You know what’s a great way to grab my attention? Title your book Spinster and feed me cover copy about women shifting away from marriage. Throw in some chapters that focus on Edna St. Vincent Millay, my latest obsession, and I’m hooked. As a proud graduate from a women’s college, I live for books like this that promise to explore lifestyles outside of the traditional nuclear family. I want to hear about strong women who decided that staying true to their principles meant more than conforming to society’s expectations.
But you know what’s a great way to lose my attention? Include only white women from New England, maintain a mostly comfortably middle class perspective, and pepper the whole thing with your own frankly not-that-interesting relationship history, which was the case with Kate Bolick’s Spinster: Making a Life of One’s Own. In between detailing her own narrative, she explores the lives of Edna St. Vincent Millay (poet), Neith Boyce (columnist), Maeve Brennan (essayist), Edith Wharton (novelist), and Charlotte Perkins Gilman (feminist advocate and writer). She calls these women her “awakeners,” finding certain aspects of their lives compelling and directly affecting her own perspective.
These women were not chosen at random, but by the fact that certain points of their lives overlap with Bolick’s in such a way as to expose specific commonalities—opinions on relationships, ideas about marriage, their feelings about the importance of one’s independence, and so on. To Bolick’s credit, she does acknowledge the painfully white nature of her “secret coven” of spinsters, as she calls them, but that might be one of the only points I’m willing to give her credit for. To be quite clear, all five of these women are daring, strong willed, and fiercely independent. Yes, they all married—some just very briefly—but that never defined them nor limited them. They are, for the most part, fine awakeners, albeit all coming from a similar mold.
Lack of diversity aside, it’s difficult for me to understand how Bolick determined that women of the past who endured entirely different circumstances and expectations could provide more guidance than her contemporaries. Juxtaposing the troubles of the twenty-first century with dilemmas of previous generations reveals how some struggles have remained the same—namely, the pressure on women to marry and have children—but it also reveals how our reactions to these expectations have in many ways become incredibly privileged. By looking at how Bolick examines each of these women, it’s even more clear how her superficial perspective misses so much about who these women really were by using them as props against her own personal narrative.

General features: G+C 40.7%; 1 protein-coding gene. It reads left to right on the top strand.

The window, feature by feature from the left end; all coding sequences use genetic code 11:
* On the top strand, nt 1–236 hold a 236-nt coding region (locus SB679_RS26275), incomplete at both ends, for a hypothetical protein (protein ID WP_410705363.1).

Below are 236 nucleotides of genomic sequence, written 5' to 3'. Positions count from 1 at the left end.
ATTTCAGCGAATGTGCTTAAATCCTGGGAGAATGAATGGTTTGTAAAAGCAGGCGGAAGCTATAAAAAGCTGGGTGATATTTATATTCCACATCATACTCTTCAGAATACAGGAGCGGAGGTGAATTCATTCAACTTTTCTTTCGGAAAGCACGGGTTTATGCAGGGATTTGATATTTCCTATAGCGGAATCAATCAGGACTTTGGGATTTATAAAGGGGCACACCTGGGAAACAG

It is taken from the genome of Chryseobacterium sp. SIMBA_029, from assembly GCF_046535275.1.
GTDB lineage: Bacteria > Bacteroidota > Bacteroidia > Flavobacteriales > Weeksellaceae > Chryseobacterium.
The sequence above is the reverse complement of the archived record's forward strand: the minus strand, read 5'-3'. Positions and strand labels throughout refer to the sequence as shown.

To start us off: Maeve Brennan. Bolick finds Maeve’s picture in The New Yorker and is struck by a physical resemblance, thinking that she represented “the spinster wish made manifest.” Yikes.
Bolick is more inclined inclined to “languish in the knowledge that [she] was seeing the park as Maeve had in 1960” than give any real thought about how Maeve’s life unfolded. There’s something almost All About Eve-esque in the way Bolick daydreams about Maeve: “When I cinched my coat against the cold, I imagined my passing shadow as hers. I wore her point of view like a pair of borrowed glasses.”
Yes, that sounds healthy.
But if Maeve Brennan ignites Bolick’s latent spinster desires, Neith Boyce tempers her expectations and gives her vision some depth. Neith offers Bolick the chance to unravel the complexities and connections between an “I never shall be an old maid, because I have elected to be a Girl Bachelor” perspective, and the perspective of someone who decides to enter a marriage “completely egalitarian, as well as ‘tentative’ and not ‘till death did them part.’” Of course, this lesson is overshadowed by the fact that once again, Bolick has gravitated toward someone who feels familiar: “Like me, she’d moved to New York City from Boston in her twenties. Like me, she wasn’t radical, but she was clearly independent and strong.”
Neith, in Bolick’s writing, comes across more as a wish-fulfillment figure writ large than as someone who Bolick claims opens the gates for her to “think critically about marriage, and actually establish a life of [her] own.”
Edna St. Vincent Millay
Now, my favorite, Edna St. Vincent Millay—what a firecracker. (I highly recommend you check out Nancy Milford’s biography of Edna, Savage Beauty.) Bolick positions Edna as her sexual guru (of sorts) during her early single years. Unfortunately, Bolick places her emphasis more on Edna’s varied sexual history and less on how it played into facilitating Edna’s—and thus Bolick’s own—independence, as though sex alone makes Edna stand out.